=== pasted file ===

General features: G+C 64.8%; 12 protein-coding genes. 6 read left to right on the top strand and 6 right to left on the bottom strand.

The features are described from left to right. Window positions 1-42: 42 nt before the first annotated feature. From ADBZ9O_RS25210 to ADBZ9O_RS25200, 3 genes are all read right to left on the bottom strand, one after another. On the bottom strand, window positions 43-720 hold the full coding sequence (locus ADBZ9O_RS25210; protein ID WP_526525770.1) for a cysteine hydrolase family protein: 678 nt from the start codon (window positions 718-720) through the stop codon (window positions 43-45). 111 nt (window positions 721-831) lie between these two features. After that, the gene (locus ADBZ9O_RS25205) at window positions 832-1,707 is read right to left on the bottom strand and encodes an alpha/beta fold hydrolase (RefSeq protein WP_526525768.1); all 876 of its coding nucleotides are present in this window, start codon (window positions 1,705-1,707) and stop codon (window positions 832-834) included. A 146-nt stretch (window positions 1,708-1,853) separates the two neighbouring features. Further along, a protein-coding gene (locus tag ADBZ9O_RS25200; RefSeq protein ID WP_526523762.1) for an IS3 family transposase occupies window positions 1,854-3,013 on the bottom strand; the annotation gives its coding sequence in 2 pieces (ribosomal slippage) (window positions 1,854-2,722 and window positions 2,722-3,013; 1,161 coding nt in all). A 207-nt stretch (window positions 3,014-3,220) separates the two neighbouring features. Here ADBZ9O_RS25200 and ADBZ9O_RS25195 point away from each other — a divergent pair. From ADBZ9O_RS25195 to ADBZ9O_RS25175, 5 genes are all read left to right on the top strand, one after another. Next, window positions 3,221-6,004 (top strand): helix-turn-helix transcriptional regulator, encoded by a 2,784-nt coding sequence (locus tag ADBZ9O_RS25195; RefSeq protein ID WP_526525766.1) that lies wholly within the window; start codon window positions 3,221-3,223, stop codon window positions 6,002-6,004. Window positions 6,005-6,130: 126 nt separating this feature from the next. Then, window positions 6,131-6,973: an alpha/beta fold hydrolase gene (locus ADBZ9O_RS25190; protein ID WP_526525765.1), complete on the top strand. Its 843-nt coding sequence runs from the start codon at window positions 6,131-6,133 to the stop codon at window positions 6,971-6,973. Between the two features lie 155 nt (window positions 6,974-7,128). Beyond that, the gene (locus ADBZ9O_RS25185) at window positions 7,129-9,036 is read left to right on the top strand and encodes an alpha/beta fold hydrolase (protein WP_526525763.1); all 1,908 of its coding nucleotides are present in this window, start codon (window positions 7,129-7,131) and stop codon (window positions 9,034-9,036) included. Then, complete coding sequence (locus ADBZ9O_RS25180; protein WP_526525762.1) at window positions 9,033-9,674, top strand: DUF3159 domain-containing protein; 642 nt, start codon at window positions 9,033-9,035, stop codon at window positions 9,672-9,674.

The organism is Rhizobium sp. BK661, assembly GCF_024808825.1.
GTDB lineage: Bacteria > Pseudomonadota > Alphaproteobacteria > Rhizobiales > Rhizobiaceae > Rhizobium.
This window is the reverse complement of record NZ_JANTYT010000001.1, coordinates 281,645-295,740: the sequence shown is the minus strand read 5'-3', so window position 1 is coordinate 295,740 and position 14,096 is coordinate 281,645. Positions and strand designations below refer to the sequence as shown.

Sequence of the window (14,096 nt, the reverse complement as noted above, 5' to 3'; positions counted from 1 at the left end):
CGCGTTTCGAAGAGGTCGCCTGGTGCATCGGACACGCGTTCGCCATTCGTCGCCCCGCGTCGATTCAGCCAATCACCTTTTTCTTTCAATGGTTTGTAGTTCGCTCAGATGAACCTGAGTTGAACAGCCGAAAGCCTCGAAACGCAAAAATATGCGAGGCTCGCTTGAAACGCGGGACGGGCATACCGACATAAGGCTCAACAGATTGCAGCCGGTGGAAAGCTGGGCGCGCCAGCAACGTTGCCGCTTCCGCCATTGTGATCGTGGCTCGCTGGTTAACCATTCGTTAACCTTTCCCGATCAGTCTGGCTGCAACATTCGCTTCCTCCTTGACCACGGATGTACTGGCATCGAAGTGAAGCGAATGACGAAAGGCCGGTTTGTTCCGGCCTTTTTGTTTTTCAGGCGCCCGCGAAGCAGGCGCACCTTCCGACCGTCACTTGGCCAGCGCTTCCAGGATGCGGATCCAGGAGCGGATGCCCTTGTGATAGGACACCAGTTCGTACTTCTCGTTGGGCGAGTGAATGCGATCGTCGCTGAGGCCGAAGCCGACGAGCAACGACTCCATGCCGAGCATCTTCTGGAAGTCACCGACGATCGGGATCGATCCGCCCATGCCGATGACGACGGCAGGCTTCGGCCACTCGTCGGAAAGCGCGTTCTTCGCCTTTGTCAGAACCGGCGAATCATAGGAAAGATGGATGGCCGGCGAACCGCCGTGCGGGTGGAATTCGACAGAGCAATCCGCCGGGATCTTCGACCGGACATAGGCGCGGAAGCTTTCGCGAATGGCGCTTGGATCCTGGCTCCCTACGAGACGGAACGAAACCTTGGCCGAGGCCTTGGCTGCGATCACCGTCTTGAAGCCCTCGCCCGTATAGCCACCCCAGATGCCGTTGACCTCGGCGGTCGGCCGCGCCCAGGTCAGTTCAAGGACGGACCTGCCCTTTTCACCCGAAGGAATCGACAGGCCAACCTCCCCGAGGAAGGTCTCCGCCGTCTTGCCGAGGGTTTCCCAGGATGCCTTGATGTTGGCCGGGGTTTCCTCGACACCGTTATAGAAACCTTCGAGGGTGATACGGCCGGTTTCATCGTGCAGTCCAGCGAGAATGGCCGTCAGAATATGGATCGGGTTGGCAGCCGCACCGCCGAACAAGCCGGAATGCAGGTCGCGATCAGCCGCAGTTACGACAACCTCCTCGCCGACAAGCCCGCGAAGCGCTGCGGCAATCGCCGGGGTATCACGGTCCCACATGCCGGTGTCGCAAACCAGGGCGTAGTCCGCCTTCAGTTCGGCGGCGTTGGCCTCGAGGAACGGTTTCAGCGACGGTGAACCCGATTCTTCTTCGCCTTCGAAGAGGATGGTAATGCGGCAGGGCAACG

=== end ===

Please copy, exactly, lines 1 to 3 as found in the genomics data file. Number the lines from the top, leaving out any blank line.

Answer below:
General features: G+C 64.8%; 12 protein-coding genes. 6 read left to right on the top strand and 6 right to left on the bottom strand.

The features are described from left to right. Window positions 1-42: 42 nt before the first annotated feature. From ADBZ9O_RS25210 to ADBZ9O_RS25200, 3 genes are all read right to left on the bottom strand, one after another. On the bottom strand, window positions 43-720 hold the full coding sequence (locus ADBZ9O_RS25210; protein ID WP_526525770.1) for a cysteine hydrolase family protein: 678 nt from the start codon (window positions 718-720) through the stop codon (window positions 43-45). 111 nt (window positions 721-831) lie between these two features. After that, the gene (locus ADBZ9O_RS25205) at window positions 832-1,707 is read right to left on the bottom strand and encodes an alpha/beta fold hydrolase (RefSeq protein WP_526525768.1); all 876 of its coding nucleotides are present in this window, start codon (window positions 1,705-1,707) and stop codon (window positions 832-834) included. A 146-nt stretch (window positions 1,708-1,853) separates the two neighbouring features. Further along, a protein-coding gene (locus tag ADBZ9O_RS25200; RefSeq protein ID WP_526523762.1) for an IS3 family transposase occupies window positions 1,854-3,013 on the bottom strand; the annotation gives its coding sequence in 2 pieces (ribosomal slippage) (window positions 1,854-2,722 and window positions 2,722-3,013; 1,161 coding nt in all). A 207-nt stretch (window positions 3,014-3,220) separates the two neighbouring features. Here ADBZ9O_RS25200 and ADBZ9O_RS25195 point away from each other — a divergent pair. From ADBZ9O_RS25195 to ADBZ9O_RS25175, 5 genes are all read left to right on the top strand, one after another. Next, window positions 3,221-6,004 (top strand): helix-turn-helix transcriptional regulator, encoded by a 2,784-nt coding sequence (locus tag ADBZ9O_RS25195; RefSeq protein ID WP_526525766.1) that lies wholly within the window; start codon window positions 3,221-3,223, stop codon window positions 6,002-6,004. Window positions 6,005-6,130: 126 nt separating this feature from the next. Then, window positions 6,131-6,973: an alpha/beta fold hydrolase gene (locus ADBZ9O_RS25190; protein ID WP_526525765.1), complete on the top strand. Its 843-nt coding sequence runs from the start codon at window positions 6,131-6,133 to the stop codon at window positions 6,971-6,973. Between the two features lie 155 nt (window positions 6,974-7,128). Beyond that, the gene (locus ADBZ9O_RS25185) at window positions 7,129-9,036 is read left to right on the top strand and encodes an alpha/beta fold hydrolase (protein WP_526525763.1); all 1,908 of its coding nucleotides are present in this window, start codon (window positions 7,129-7,131) and stop codon (window positions 9,034-9,036) included. Then, complete coding sequence (locus ADBZ9O_RS25180; protein WP_526525762.1) at window positions 9,033-9,674, top strand: DUF3159 domain-containing protein; 642 nt, start codon at window positions 9,033-9,035, stop codon at window positions 9,672-9,674.

The organism is Rhizobium sp. BK661, assembly GCF_024808825.1.